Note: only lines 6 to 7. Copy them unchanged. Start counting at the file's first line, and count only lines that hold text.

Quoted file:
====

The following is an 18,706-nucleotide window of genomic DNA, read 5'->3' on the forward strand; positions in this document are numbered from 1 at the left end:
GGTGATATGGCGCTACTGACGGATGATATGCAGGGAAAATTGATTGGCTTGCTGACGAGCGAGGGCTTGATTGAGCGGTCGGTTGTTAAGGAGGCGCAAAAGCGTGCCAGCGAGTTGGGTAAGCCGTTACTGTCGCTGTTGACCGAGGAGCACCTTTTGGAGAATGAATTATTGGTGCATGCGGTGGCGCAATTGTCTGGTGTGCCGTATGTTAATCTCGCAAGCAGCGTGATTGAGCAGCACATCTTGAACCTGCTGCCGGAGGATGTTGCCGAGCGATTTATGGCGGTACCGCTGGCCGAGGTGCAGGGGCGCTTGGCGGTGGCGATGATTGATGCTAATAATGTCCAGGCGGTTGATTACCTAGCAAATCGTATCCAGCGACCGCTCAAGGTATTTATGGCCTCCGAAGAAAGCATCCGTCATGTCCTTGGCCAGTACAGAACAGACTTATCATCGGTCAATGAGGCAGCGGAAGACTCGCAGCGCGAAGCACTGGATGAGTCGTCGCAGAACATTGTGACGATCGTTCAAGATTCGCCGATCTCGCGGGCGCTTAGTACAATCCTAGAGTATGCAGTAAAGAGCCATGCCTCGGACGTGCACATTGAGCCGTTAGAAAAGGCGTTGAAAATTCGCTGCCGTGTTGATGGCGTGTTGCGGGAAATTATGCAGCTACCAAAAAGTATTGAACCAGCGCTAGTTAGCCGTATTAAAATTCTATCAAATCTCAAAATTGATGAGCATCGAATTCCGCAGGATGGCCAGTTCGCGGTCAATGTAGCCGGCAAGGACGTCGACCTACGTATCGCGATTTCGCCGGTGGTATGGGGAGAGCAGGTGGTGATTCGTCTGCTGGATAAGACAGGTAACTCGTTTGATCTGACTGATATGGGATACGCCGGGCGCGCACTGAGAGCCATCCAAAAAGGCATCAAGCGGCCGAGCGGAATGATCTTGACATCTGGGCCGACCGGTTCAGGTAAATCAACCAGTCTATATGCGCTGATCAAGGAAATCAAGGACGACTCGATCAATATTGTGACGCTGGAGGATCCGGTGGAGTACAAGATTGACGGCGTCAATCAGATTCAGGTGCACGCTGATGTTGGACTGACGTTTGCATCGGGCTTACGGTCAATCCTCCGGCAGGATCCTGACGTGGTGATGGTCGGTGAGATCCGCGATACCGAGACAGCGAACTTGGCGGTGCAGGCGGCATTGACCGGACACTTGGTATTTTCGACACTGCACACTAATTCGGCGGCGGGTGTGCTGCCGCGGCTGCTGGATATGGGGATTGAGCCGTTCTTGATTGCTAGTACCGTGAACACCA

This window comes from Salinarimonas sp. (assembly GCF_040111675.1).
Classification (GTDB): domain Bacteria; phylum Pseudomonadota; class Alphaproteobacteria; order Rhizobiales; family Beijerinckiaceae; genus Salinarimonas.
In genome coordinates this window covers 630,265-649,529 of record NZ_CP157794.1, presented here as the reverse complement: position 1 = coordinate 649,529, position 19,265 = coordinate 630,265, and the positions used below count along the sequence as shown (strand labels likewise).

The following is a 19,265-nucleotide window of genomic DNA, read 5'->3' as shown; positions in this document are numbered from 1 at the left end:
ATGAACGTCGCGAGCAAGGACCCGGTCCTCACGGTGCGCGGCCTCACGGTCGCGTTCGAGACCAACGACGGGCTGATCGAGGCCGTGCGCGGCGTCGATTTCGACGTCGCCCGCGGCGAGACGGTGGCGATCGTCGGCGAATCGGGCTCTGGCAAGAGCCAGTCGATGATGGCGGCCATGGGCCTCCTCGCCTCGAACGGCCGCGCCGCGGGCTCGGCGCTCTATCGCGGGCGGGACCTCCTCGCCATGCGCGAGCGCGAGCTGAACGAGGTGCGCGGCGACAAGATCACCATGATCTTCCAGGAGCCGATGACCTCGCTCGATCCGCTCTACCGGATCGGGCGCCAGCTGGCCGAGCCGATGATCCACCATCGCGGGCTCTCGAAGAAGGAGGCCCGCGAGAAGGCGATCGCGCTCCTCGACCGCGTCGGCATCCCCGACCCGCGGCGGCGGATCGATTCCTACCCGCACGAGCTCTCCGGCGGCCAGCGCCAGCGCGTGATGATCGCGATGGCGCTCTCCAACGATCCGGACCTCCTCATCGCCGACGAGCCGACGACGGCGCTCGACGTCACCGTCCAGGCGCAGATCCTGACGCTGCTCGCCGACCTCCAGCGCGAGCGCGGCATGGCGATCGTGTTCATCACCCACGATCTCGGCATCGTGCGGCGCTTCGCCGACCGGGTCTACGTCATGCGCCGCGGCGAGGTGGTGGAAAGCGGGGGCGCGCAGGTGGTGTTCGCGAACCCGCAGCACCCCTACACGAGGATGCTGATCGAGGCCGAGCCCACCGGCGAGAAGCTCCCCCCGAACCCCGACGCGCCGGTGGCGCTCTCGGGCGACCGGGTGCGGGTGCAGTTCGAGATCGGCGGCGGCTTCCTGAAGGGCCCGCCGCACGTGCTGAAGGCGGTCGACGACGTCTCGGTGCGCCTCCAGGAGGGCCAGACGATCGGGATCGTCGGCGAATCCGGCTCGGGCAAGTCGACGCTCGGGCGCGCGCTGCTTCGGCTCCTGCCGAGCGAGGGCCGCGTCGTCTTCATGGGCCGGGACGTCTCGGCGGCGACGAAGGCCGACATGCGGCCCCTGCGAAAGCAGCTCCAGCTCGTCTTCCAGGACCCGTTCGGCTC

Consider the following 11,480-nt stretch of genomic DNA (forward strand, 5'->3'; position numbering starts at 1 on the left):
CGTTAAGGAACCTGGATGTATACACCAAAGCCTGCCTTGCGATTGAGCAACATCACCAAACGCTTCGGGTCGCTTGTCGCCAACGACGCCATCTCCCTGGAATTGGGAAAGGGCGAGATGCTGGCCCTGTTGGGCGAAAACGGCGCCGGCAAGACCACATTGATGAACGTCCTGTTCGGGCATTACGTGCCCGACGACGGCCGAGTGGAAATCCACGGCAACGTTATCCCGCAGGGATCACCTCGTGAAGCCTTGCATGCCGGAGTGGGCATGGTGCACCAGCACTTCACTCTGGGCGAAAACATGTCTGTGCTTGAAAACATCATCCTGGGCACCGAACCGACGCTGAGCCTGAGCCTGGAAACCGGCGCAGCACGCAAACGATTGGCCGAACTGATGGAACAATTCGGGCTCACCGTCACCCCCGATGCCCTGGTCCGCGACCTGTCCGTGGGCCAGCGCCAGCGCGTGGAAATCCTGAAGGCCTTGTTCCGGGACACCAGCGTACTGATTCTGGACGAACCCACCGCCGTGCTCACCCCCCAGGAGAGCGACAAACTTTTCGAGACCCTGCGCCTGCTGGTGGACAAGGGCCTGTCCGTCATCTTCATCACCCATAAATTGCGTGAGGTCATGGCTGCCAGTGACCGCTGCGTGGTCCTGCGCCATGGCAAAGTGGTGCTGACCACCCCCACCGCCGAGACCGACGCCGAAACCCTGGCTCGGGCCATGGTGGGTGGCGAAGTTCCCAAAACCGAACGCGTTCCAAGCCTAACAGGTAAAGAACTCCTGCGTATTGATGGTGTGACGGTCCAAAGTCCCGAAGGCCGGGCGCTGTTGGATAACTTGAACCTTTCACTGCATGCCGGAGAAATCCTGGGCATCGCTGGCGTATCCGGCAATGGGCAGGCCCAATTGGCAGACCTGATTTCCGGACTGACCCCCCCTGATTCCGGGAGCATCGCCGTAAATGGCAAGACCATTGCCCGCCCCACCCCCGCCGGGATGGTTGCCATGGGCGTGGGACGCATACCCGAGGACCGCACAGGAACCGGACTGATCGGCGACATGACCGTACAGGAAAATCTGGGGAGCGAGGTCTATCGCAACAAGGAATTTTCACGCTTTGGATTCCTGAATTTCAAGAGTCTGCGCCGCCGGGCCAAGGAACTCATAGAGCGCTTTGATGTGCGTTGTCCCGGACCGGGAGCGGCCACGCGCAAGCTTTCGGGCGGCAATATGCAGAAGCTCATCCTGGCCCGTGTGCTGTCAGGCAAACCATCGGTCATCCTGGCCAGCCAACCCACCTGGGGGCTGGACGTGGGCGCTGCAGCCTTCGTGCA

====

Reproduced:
The following is a 19,265-nucleotide window of genomic DNA, read 5'->3' as shown; positions in this document are numbered from 1 at the left end:
ATGAACGTCGCGAGCAAGGACCCGGTCCTCACGGTGCGCGGCCTCACGGTCGCGTTCGAGACCAACGACGGGCTGATCGAGGCCGTGCGCGGCGTCGATTTCGACGTCGCCCGCGGCGAGACGGTGGCGATCGTCGGCGAATCGGGCTCTGGCAAGAGCCAGTCGATGATGGCGGCCATGGGCCTCCTCGCCTCGAACGGCCGCGCCGCGGGCTCGGCGCTCTATCGCGGGCGGGACCTCCTCGCCATGCGCGAGCGCGAGCTGAACGAGGTGCGCGGCGACAAGATCACCATGATCTTCCAGGAGCCGATGACCTCGCTCGATCCGCTCTACCGGATCGGGCGCCAGCTGGCCGAGCCGATGATCCACCATCGCGGGCTCTCGAAGAAGGAGGCCCGCGAGAAGGCGATCGCGCTCCTCGACCGCGTCGGCATCCCCGACCCGCGGCGGCGGATCGATTCCTACCCGCACGAGCTCTCCGGCGGCCAGCGCCAGCGCGTGATGATCGCGATGGCGCTCTCCAACGATCCGGACCTCCTCATCGCCGACGAGCCGACGACGGCGCTCGACGTCACCGTCCAGGCGCAGATCCTGACGCTGCTCGCCGACCTCCAGCGCGAGCGCGGCATGGCGATCGTGTTCATCACCCACGATCTCGGCATCGTGCGGCGCTTCGCCGACCGGGTCTACGTCATGCGCCGCGGCGAGGTGGTGGAAAGCGGGGGCGCGCAGGTGGTGTTCGCGAACCCGCAGCACCCCTACACGAGGATGCTGATCGAGGCCGAGCCCACCGGCGAGAAGCTCCCCCCGAACCCCGACGCGCCGGTGGCGCTCTCGGGCGACCGGGTGCGGGTGCAGTTCGAGATCGGCGGCGGCTTCCTGAAGGGCCCGCCGCACGTGCTGAAGGCGGTCGACGACGTCTCGGTGCGCCTCCAGGAGGGCCAGACGATCGGGATCGTCGGCGAATCCGGCTCGGGCAAGTCGACGCTCGGGCGCGCGCTGCTTCGGCTCCTGCCGAGCGAGGGCCGCGTCGTCTTCATGGGCCGGGACGTCTCGGCGGCGACGAAGGCCGACATGCGGCCCCTGCGAAAGCAGCTCCAGCTCGTCTTCCAGGACCCGTTCGGCTC